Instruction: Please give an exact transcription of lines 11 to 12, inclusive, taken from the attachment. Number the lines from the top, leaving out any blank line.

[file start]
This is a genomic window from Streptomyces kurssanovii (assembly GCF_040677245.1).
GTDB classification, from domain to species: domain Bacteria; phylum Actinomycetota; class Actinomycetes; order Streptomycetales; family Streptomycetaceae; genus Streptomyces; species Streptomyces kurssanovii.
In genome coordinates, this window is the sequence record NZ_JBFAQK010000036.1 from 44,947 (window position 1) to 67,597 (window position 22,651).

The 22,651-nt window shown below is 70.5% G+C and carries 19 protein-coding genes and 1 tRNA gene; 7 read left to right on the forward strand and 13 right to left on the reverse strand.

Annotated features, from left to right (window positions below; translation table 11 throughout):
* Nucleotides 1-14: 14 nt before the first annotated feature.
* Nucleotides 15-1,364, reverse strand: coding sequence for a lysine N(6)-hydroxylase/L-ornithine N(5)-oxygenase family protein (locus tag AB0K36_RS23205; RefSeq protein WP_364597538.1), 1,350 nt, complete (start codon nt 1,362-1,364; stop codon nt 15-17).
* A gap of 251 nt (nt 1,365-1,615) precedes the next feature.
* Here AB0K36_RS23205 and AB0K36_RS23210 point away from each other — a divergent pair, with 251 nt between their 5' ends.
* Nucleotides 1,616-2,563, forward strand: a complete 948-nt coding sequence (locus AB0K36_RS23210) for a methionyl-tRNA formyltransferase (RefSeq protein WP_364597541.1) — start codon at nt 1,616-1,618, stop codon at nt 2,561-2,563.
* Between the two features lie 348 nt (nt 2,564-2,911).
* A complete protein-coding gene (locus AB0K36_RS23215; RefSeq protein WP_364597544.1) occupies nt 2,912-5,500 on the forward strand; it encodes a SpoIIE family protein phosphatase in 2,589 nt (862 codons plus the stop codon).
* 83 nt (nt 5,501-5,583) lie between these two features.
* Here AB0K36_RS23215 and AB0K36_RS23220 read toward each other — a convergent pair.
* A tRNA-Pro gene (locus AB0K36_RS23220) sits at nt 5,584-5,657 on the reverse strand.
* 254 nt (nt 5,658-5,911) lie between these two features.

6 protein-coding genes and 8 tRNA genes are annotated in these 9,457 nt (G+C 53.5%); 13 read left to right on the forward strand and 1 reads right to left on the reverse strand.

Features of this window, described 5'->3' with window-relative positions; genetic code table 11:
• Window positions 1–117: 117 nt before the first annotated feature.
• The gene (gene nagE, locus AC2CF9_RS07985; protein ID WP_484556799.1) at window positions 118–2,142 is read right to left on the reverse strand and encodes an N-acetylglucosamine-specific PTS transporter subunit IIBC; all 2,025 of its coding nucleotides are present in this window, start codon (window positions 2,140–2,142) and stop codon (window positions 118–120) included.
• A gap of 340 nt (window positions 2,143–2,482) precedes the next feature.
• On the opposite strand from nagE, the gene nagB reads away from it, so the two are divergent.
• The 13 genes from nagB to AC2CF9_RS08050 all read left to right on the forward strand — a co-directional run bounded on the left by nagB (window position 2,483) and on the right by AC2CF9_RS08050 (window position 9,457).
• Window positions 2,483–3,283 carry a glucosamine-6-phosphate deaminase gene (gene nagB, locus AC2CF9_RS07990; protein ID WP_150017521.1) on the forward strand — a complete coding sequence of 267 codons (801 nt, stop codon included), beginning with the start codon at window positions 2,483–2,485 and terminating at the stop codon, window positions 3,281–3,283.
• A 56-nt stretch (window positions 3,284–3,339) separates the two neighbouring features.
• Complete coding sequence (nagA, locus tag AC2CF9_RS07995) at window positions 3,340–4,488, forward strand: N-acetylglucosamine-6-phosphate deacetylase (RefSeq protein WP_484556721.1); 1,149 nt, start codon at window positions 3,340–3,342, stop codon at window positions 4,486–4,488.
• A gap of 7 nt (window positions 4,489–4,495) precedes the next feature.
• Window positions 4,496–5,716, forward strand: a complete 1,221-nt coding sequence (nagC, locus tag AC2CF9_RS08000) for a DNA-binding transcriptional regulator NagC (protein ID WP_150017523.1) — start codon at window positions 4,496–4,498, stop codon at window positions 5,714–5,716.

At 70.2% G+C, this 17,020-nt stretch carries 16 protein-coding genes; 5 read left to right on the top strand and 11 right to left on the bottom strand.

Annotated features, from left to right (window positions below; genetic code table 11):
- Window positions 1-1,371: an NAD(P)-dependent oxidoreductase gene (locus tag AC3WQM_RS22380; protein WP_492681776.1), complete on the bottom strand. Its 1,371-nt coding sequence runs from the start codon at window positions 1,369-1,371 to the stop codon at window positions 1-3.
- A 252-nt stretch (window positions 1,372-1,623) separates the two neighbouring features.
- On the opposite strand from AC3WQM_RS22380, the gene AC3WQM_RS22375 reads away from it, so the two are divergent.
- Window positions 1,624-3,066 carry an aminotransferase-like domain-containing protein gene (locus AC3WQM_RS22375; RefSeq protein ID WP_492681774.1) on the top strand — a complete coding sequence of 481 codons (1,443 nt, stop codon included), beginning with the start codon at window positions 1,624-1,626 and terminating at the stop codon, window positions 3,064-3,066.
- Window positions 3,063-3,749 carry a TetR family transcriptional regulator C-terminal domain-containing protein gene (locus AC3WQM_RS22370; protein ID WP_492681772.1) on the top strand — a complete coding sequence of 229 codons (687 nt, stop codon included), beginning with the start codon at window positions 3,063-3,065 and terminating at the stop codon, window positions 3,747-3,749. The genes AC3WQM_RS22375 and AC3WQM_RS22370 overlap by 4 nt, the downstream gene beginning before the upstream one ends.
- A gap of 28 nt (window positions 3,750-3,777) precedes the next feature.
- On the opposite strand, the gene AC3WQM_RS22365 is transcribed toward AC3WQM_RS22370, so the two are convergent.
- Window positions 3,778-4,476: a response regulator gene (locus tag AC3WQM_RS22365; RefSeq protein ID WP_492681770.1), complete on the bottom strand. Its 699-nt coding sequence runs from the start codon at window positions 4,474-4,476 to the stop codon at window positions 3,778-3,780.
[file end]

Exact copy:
* Between the two features lie 348 nt (nt 2,564-2,911).
* A complete protein-coding gene (locus AB0K36_RS23215; RefSeq protein WP_364597544.1) occupies nt 2,912-5,500 on the forward strand; it encodes a SpoIIE family protein phosphatase in 2,589 nt (862 codons plus the stop codon).